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Like most people you probably do not pay a lot of care or attention to your warm up before exercising. A bit of walk to the front gate before your run or a few arm circles and swings then into the weights session or game of golf/squash or tennis!
One of the areas I put a lot of work into in designing programs for Olympic athletes is in the warm up. Often, I’ll put as much thinking into the first part of the exercise session as the main block of the training session. Every warm up is targeted and individual to both the athletes and the session.
A major part of an effective warm up is dynamic stretching. The aim is to lengthen and warm the muscles, but not with the typical static stretch (where you hold a position for 5 or more seconds). Dynamic stretching is a better way of getting ready for exercise than static stretching because it gets the muscles primed for the movements to come.
You should complete some movement at every major joint before training - shoulders, hips, knees and ankles.
Why do we out so much emphasis on this part of the warm up? Research conducted by the University of Wyoming and published in the Journal of Strength and Conditioning Research in June 2008 strongly supports its use. The researchers wanted to examine the effect of the warm-up over a 4 week training program of 24 high level college athletes.
(Take note of the short time frame - only 4 weeks to see if it worked. I wonder if that was long enough to have a significant impact…?)
They divided the group into two. The groups used either static or dynamic stretching before daily practice sessions and measures were made before and after the 4 week period.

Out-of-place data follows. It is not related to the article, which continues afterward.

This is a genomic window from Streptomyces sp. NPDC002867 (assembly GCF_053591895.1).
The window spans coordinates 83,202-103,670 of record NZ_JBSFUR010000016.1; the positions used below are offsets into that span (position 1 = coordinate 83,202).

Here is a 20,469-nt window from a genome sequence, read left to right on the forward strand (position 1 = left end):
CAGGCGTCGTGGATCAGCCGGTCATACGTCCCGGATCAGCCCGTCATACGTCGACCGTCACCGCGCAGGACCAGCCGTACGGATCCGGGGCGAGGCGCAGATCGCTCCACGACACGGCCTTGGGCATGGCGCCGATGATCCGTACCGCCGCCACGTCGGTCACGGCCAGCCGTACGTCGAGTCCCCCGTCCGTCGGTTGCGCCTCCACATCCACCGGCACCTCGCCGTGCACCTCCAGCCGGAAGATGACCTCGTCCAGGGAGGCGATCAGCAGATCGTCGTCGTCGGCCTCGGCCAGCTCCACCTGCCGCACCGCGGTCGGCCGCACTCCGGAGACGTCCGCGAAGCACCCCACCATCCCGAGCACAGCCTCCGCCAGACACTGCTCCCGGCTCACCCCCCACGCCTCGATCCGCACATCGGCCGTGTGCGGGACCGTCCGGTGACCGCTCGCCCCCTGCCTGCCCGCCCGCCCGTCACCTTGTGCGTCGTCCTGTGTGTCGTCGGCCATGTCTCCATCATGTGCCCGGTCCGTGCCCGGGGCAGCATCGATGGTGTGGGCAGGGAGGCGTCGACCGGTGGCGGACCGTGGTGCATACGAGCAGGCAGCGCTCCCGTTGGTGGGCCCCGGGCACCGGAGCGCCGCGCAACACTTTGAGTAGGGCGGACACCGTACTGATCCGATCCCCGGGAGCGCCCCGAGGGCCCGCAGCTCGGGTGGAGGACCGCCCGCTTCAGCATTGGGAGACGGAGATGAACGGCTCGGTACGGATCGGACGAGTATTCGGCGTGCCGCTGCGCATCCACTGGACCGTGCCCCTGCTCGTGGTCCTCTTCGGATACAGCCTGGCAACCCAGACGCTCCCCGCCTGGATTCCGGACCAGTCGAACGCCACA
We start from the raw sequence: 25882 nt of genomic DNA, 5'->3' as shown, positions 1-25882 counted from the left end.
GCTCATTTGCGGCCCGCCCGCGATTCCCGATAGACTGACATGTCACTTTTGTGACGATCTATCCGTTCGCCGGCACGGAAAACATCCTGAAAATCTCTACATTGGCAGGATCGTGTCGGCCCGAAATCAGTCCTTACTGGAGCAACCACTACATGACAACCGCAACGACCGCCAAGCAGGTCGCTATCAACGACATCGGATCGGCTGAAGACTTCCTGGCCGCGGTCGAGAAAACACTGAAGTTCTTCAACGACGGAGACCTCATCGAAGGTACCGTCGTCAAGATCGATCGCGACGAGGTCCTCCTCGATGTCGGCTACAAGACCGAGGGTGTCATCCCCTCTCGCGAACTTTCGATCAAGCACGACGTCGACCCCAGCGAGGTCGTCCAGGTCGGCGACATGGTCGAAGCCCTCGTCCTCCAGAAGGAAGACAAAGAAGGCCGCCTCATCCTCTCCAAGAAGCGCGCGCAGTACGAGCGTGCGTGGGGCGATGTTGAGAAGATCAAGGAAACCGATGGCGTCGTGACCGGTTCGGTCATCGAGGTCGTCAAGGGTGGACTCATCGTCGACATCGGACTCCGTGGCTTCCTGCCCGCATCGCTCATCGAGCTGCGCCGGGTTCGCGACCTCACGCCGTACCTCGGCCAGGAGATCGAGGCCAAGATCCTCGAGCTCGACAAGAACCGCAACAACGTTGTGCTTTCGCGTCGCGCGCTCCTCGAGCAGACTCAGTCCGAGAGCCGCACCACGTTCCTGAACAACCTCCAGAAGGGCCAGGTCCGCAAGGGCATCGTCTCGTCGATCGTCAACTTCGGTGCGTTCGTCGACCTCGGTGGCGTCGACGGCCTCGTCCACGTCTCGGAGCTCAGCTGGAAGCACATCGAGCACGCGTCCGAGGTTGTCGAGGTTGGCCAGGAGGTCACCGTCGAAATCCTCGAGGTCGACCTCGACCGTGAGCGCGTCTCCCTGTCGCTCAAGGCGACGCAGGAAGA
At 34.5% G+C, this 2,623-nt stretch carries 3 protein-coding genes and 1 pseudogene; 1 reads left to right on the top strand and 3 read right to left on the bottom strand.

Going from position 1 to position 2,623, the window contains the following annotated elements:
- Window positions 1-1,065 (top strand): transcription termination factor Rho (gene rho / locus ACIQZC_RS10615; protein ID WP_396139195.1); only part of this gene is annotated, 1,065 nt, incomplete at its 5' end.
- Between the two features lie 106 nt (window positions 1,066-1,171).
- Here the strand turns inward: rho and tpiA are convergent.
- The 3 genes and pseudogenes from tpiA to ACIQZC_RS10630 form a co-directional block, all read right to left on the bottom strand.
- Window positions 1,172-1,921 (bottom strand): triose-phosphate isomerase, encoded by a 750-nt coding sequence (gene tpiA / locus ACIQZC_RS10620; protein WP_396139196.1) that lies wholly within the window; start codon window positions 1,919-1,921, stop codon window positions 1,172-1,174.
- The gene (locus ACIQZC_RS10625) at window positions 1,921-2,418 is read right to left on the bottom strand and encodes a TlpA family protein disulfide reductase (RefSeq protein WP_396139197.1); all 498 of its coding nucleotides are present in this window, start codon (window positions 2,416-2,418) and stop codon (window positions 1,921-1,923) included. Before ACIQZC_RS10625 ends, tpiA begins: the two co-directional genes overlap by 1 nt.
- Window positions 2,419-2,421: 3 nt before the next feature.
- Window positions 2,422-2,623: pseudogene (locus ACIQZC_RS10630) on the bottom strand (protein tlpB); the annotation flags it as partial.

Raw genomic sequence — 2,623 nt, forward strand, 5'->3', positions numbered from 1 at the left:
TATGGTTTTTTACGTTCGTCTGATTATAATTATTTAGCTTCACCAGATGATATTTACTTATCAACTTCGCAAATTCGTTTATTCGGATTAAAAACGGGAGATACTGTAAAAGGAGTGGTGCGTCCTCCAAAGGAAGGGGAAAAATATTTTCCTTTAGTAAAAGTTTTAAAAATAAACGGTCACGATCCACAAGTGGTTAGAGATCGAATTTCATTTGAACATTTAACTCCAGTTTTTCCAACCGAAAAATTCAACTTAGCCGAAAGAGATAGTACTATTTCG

After 4 weeks, the static group had no improvements and some decreases in key performance factors. Remember, this is the traditional stretching method you may be doing currently.
The dynamic group showed some significant improvements in performance:
These are impressive results in a short time frame - achieved just by focusing on a more comprehensive warm up!
So if you could incorporate dynamic warm ups into your current training before sessions, it could produce long term improvements in Power, Strength, Muscular Endurance, Anaerobic capacity and Agility. Improve any of these factors you will be stronger, fitter and able to continue to increase the intensity of your training to get closer to your training goals - whether they be health, fitness or sporting goals.
This video features a good bundle of dynamic warm-up exercises for field-type sports
It’s a tough break if you have to take a break from the sport you love, more so if you’re sidelined by injury and are not in prime condition to get back into the game. People who love sports know that they’re addictive – it’s not just the adrenaline rush of winning a game, the entire experience lifts both your body and mind.
So when you have to give it up for some reason or the other, albeit temporarily, you’re raring for the chance to get back to the playing arena. But you have to remember – it’s not just enough to be high on enthusiasm, you have to be high on cautiousness as well. So if you’re thinking of getting back to playing a sport, here’s how to go about it the safe and most effective way:
This guest post is contributed by Sandra McAubre, she writes on the topic of Sports Management Degrees . She welcomes your comments at her email: sandra1.mcaubre(at)gmail.com.